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On the beef industry and the money needed to police -- -- we welcome Caroline Smith the -- she's the food safety director at the center for science.
In the public interest and -- -- -- she's the director emeritus of the national meat association it's an organization that represents 400 meat Packers and processors.
Including Nebraska beat.
The warning to the to -- thank you so much for joining us you've just heard Kenneth Peterson let me start with you Caroline.
What he is ignored number one concern right now for the USDA.
So they need to make some changes that will improve their policing of the meat supply.
To controlled it's very hazardous pathogens.
Marita Carroll might explain to me what kind and changes visited changing technology.
Is it having more inspectors what coming due to prevent this from continually happening.
Beef is not subject to the kind of continue its inspection program that some meat plants are and in fact.
Those plants -- well they're supposed to be visited on a daily basis.
May be missing some of those inspections due to inspection inspector shortages and vacancies.
So we want to make sure that you FDA has been -- inspectors.
And we also want to make sure that the inspectors are using the most modern tools.
To police the food supply.
Well as -- you have been into the Nebraska beef plant does well the hallmark meat company that had the record recall in February.
What do you believe needs to be done.
The EU Nebraska beef company is a -- operation.
They -- -- All of the various interventions.
That are designed.
To eliminate pathogens from entering the food supply.
I have great respect for their operation.
A very good friend of mine had a distinguished consultant.
Has just confirmed that they are doing everything that they can.
-- -- technically available.
To help them.
-- remove these pathogens.
As they go through that process.
-- I do have to make sure that you understand.
A very big distinction.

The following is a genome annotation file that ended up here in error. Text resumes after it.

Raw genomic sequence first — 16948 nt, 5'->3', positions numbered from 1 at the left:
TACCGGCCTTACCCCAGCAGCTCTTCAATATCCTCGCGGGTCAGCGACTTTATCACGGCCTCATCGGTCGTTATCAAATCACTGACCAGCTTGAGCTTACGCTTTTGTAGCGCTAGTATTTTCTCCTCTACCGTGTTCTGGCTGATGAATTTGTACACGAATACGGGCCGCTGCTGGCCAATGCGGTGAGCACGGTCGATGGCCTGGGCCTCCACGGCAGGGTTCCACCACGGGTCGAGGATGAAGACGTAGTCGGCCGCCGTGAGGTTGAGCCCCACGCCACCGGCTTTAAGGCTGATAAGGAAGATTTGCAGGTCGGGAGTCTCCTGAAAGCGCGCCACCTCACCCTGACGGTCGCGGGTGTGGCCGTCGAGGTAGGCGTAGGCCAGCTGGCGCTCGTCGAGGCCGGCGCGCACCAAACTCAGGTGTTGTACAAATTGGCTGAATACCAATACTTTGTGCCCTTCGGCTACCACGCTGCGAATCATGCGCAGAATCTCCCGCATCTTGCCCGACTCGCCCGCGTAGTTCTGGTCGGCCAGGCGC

The current recall and -- happened earlier this year in Southern California.
Which was a class two recall.
And -- -- animal handling it did not involve pathogens contamination.
On the product itself.
So that is an entirely different issue maybe we can take up on a different day.
OK it was anger was really asking this out what the big gripes out there -- by many of the critics of the USDA and maybe it's not just the USDA.
If the US government is that they only have.
Funding of 94 million dollars now granted that is up 38%.
Under president bush and the administration.
But some believe they may need an access of another hundred million in funding.
To get the right kind of technology and more inspectors.
Would you -- green.
Or disagree with that.
-- United States department of agriculture and I have worked very closely with them for many years and particularly the doctor Peterson who is a fighting and I veterinarian.
I've known him since he was a front line worker in the patents.
And know the problem that they don't police the industry.
They work cooperatively.
With the industry.
To make sure that the -- -- requirements.
Are met within the scope of the federal meat inspection act.
That is what they eat the the best I -- content.
No -- wants to be in business to put out unsafe meat that's not good for business.
They want the safest product and they want to cooperate.
Very closely with the government who is a partner to make sure that they meet the legal requirements of the law.
In order to put safe -- before the consume.
All right wolf Caroline and was -- wanna thank the two of you for coming here to talk further about this we really appreciate it.
And if you have food safety questions make sure you visit the USDA Food Safety and Inspection Service web site.
I ask Karen dot gov or call the USDA's meat and poultry hotline at 1806746854.
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